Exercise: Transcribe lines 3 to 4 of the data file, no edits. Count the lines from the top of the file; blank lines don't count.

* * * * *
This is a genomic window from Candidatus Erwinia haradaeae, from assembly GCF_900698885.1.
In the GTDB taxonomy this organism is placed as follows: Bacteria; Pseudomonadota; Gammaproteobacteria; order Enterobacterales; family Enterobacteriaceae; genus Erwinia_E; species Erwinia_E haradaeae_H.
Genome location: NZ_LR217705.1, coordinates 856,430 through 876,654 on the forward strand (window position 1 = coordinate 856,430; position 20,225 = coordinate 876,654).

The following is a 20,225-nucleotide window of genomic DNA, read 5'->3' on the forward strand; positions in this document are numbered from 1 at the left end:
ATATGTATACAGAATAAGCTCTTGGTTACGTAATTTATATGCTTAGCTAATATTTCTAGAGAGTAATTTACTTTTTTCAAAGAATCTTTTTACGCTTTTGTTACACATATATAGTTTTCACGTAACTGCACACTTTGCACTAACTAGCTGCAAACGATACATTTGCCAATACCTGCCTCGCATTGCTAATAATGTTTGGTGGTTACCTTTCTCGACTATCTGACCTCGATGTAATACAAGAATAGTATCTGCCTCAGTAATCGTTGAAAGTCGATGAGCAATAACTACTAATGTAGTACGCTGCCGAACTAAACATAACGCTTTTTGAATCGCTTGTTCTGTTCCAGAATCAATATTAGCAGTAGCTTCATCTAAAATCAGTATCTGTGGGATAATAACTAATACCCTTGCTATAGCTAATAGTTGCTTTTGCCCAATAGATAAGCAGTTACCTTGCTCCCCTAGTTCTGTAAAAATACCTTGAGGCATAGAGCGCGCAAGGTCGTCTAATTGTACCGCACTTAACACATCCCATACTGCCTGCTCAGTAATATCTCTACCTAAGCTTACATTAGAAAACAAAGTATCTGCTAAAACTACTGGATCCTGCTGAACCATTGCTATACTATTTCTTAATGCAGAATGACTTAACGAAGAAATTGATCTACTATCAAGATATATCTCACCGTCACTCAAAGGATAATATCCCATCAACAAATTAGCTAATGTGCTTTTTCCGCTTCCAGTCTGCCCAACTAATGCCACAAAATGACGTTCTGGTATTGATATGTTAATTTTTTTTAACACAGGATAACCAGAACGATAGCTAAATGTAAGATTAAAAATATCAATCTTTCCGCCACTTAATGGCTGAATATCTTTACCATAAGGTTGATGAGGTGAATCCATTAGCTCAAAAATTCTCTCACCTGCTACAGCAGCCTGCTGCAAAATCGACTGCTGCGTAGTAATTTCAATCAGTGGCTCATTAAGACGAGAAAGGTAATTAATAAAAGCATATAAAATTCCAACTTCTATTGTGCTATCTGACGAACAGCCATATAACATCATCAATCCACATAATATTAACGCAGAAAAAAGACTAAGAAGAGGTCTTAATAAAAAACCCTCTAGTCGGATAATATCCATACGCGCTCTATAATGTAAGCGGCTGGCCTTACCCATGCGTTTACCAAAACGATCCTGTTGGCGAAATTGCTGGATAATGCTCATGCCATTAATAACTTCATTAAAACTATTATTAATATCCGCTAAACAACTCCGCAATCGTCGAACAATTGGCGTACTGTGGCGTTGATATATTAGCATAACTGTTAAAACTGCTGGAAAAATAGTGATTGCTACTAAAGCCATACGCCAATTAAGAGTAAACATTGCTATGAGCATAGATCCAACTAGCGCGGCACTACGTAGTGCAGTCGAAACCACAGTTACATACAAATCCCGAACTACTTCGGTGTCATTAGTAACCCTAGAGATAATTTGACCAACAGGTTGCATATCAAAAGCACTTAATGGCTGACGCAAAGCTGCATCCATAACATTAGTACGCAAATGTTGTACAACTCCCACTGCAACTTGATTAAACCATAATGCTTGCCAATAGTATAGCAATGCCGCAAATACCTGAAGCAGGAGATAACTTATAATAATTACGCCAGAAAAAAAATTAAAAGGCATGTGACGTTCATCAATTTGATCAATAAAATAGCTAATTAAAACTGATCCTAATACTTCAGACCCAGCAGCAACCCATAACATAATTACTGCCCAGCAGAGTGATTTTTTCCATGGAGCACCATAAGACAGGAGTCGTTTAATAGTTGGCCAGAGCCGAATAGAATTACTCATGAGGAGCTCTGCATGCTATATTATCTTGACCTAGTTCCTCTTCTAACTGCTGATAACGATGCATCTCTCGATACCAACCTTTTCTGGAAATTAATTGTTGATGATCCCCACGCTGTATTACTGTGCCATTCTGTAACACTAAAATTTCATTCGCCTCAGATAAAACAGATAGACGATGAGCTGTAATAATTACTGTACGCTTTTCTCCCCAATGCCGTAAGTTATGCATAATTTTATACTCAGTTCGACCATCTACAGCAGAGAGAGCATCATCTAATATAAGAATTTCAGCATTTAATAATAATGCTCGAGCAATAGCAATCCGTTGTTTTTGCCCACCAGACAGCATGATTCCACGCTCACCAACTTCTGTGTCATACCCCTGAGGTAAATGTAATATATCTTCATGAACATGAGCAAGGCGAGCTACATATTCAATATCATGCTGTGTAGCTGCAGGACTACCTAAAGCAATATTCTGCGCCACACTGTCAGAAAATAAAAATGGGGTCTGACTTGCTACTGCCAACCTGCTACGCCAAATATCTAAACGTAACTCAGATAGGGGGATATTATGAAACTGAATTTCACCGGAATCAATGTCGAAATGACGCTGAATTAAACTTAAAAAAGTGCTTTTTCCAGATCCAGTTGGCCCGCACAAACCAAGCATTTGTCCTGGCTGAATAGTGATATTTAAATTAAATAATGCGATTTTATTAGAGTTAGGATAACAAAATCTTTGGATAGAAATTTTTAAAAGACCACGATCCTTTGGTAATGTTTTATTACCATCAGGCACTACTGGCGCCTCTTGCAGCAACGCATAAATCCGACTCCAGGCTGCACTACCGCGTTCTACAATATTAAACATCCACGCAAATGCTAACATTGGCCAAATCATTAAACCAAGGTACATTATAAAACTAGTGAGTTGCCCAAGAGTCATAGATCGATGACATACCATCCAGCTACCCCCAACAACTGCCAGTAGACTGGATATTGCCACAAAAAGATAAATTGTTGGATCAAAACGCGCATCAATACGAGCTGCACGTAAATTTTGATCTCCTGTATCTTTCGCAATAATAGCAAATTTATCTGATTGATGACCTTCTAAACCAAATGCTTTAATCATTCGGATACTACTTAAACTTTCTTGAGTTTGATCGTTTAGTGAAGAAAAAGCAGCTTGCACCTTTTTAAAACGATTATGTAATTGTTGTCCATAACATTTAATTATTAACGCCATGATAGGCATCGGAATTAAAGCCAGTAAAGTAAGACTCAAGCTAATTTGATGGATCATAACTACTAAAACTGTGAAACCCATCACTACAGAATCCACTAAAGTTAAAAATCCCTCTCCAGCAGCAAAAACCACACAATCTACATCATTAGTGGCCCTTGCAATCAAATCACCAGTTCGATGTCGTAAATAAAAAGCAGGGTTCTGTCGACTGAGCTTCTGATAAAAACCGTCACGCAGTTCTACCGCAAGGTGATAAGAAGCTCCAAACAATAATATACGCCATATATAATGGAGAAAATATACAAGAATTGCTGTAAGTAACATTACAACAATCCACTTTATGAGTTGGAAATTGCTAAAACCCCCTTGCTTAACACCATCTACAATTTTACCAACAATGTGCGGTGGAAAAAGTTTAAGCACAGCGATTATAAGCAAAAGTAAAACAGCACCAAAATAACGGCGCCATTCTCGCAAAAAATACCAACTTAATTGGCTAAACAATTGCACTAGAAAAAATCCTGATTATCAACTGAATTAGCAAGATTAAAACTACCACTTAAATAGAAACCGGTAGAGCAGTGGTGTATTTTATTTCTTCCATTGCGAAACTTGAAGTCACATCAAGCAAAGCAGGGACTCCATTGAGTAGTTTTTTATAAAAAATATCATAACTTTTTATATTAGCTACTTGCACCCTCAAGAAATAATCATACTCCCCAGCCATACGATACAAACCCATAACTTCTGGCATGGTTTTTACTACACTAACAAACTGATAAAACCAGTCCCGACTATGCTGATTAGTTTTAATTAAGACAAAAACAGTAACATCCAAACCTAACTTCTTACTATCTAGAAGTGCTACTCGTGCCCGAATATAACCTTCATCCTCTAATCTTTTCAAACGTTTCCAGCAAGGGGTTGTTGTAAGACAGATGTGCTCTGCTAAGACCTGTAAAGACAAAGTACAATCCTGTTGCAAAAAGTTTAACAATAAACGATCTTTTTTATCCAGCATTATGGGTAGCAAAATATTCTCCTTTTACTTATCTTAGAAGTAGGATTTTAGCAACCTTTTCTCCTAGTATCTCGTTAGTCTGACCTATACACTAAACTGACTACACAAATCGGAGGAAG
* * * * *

Genome location: NZ_LR217705.1, coordinates 856,430 through 876,654 on the forward strand (window position 1 = coordinate 856,430; position 20,225 = coordinate 876,654).

The following is a 20,225-nucleotide window of genomic DNA, read 5'->3' on the forward strand; positions in this document are numbered from 1 at the left end: